One final thing from our anniversary weekend: the exhibition cricket game. Sunday of the anniversary weekend, October 9, was gorgeous. It was clear and warm with that scrubbed-air low humidity that comes after days of rain. The re-enactors sets up an exhibition cricket game in the field in front of the Visitors Center and I got to watch and take pictures for a little while.
I have never watched a cricket game before and the re-enactors were very good about explaining the rules. They were also inviting anyone who was interested in playing with them, so I heard the rules more than once. I think the 1780 rules are a little simpler than what I found on Wikipedia so I will explain them as I understand them. Cricket was an old game, even in 1780, so the rules were well-established.
The cricket ball is a large leather ball about the size of a softball but not hard. A bowler (pitcher) tries to knock down the wickets behind the striker. The bowler can roll the ball, throw it, or bounce it toward the wicket. The striker (batter) has two goals: protect the wicket and put the ball in play. The striker does not have to swing and there are not balls and strikes like in baseball. When the striker hits the ball, he does not have to run.
If the striker hits the ball, he runs to the wicket behind the bowler. While the striker is running, the fielders try to get the ball in to the bowler’s wicket. If they can knock the wicket down before the striker reaches it, the striker is out. If the fielder catches the ball in the air, the striker is out. Otherwise the striker stays close to that wicket, essentially becoming a base runner. If the next striker puts the ball in play, he can yell at the base runner to run or stay. If it is a good hit, the striker and base runner can run back and forth, creating more runs.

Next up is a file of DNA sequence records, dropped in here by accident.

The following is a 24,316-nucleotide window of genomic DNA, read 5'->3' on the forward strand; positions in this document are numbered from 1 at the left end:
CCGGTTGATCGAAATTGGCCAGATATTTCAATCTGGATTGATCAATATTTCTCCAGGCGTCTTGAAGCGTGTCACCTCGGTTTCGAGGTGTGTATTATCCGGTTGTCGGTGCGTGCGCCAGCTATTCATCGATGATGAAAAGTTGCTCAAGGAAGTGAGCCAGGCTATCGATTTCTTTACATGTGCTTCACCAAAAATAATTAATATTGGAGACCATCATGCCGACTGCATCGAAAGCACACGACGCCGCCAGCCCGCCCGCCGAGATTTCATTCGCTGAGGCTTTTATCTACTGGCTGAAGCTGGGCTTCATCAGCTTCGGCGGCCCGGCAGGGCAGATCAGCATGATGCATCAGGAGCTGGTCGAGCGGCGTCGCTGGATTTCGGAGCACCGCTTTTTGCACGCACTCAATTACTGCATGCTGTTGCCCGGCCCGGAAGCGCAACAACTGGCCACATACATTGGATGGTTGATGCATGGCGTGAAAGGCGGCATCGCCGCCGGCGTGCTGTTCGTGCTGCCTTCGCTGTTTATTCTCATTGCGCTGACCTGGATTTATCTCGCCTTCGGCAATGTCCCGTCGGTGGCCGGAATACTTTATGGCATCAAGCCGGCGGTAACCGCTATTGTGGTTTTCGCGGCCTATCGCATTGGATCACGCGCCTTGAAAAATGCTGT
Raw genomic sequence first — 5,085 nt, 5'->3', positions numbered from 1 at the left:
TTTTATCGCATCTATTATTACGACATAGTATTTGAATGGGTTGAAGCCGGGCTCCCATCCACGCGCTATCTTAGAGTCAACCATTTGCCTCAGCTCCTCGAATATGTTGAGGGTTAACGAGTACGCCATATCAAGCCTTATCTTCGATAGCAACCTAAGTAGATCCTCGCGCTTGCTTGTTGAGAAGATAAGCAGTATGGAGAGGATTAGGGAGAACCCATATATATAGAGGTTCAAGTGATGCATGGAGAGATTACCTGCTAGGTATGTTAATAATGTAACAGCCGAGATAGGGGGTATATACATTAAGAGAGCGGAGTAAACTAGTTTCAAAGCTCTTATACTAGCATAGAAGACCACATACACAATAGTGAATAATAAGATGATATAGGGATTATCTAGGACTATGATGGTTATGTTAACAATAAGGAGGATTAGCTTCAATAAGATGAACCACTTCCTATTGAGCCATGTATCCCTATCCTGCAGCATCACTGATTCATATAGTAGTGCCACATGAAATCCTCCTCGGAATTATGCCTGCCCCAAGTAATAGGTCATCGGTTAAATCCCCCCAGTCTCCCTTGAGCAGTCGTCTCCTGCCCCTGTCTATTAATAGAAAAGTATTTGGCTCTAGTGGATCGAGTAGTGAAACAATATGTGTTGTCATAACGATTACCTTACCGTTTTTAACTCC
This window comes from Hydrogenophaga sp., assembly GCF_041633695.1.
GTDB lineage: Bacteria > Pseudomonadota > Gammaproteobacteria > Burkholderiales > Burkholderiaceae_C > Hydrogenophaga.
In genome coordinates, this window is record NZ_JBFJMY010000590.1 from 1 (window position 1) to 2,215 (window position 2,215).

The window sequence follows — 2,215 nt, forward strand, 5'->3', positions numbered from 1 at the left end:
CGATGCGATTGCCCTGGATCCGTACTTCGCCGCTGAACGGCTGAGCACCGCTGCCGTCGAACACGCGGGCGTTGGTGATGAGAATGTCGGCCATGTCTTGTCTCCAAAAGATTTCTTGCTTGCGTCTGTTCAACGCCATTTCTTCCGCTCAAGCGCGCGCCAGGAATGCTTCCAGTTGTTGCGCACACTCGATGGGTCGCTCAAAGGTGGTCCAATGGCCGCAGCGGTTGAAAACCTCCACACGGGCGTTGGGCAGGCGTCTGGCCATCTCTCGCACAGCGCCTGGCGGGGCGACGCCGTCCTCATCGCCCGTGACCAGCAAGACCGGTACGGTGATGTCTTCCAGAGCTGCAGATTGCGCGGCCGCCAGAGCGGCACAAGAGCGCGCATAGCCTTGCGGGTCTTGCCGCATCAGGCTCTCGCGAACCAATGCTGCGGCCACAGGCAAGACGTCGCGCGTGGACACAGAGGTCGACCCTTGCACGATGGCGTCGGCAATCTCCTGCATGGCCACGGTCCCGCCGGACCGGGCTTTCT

An innings (the word always has an “s” at the end in cricket) is not over until every person on each side has made an out. If there are 11 people to a side, there are 22 outs. If all the batters get an out except – for instance – striker #7, then striker #7 keeps batting until he or she gets out also. The runs are added up and the fielders become the strikers for the next half of the innings. The team with the most runs at the end of the game wins.
There are some similarities between cricket and baseball. There are balls, bats, fielders, runs, and outs. But there are also a lot of differences. One of the hardest things for the batters in the exhibition game was remembering to carry their bat. You must be carrying your bat to be safe at the wicket. If you drop the bat (like you do in baseball) you have to run back and get it before you can be safe. Because all the strikers have to make outs, an innings can be very long and there are many runs scored. Cricket matches have been known to go on for days.
It was fun to watch the gentlemen “have a go” at cricket. Several of our rangers got into the action for a little bit. Obviously my explanation (and understanding of the game) is very simplified. If you are interested in the game of cricket as it is played today, there is plenty of information out there on the web.